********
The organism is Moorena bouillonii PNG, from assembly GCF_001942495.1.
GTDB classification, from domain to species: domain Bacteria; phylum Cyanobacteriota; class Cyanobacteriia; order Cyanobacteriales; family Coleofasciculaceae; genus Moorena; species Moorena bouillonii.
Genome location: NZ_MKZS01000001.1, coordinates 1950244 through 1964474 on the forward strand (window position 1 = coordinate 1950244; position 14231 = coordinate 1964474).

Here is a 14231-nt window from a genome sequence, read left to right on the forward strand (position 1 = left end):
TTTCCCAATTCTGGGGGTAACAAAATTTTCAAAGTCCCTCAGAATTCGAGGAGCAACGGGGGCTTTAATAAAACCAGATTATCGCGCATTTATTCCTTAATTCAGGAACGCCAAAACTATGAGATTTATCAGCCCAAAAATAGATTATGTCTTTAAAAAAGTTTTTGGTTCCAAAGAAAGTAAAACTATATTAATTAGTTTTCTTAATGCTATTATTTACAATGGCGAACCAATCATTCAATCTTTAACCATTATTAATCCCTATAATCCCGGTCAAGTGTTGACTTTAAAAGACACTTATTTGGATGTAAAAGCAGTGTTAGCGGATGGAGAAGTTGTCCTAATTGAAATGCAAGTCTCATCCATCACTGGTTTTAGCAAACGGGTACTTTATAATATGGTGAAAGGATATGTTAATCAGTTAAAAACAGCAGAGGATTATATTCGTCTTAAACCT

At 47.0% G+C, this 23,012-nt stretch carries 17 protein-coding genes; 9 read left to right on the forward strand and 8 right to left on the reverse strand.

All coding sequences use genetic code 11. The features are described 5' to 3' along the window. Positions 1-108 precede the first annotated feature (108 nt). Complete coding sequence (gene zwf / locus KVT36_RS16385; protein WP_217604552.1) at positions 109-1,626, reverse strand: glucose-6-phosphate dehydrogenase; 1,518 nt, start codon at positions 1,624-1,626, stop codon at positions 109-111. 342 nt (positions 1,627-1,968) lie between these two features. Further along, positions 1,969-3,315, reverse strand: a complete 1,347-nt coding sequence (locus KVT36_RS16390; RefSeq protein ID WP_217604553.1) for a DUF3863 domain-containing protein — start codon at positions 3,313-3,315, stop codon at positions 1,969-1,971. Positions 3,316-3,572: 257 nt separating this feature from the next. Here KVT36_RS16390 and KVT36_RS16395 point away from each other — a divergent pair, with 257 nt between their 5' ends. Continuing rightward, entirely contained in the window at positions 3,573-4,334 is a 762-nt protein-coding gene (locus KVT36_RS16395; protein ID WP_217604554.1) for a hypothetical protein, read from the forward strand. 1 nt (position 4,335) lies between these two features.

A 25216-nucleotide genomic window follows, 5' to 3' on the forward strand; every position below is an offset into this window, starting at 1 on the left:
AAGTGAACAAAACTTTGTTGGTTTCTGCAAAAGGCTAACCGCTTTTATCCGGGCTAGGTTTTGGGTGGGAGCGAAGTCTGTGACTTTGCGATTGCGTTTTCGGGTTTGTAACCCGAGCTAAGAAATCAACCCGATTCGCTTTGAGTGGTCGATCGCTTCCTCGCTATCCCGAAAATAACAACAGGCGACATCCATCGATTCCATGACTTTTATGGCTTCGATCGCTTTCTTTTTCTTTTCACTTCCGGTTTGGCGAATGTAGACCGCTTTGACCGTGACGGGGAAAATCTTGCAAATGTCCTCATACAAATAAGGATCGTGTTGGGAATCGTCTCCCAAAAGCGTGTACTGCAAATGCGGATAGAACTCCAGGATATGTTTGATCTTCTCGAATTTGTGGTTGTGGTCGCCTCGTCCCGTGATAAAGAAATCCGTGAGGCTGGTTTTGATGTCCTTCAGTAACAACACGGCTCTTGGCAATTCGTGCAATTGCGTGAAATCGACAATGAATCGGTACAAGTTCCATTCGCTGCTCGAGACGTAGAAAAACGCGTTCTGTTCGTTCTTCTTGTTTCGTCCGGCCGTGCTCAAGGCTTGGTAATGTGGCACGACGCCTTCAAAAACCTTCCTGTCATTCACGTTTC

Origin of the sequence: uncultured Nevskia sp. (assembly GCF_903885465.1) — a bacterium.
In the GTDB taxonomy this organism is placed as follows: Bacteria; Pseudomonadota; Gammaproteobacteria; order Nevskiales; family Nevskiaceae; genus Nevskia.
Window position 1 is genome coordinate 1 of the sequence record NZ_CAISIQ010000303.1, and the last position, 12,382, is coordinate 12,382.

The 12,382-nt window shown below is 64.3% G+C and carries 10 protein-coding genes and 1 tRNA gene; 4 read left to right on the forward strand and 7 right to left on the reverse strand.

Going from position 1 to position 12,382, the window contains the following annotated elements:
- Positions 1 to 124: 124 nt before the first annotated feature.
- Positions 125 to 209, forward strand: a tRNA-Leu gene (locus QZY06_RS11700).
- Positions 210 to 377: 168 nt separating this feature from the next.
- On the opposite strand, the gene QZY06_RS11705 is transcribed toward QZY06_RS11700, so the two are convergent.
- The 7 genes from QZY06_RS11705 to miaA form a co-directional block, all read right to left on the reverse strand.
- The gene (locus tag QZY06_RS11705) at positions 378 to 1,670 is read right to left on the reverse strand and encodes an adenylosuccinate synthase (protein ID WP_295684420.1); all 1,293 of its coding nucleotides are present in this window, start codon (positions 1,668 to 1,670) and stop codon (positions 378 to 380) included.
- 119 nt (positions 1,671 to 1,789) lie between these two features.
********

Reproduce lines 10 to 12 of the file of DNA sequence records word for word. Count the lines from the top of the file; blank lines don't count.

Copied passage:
Origin of the sequence: uncultured Nevskia sp. (assembly GCF_903885465.1) — a bacterium.
In the GTDB taxonomy this organism is placed as follows: Bacteria; Pseudomonadota; Gammaproteobacteria; order Nevskiales; family Nevskiaceae; genus Nevskia.
Window position 1 is genome coordinate 1 of the sequence record NZ_CAISIQ010000303.1, and the last position, 12,382, is coordinate 12,382.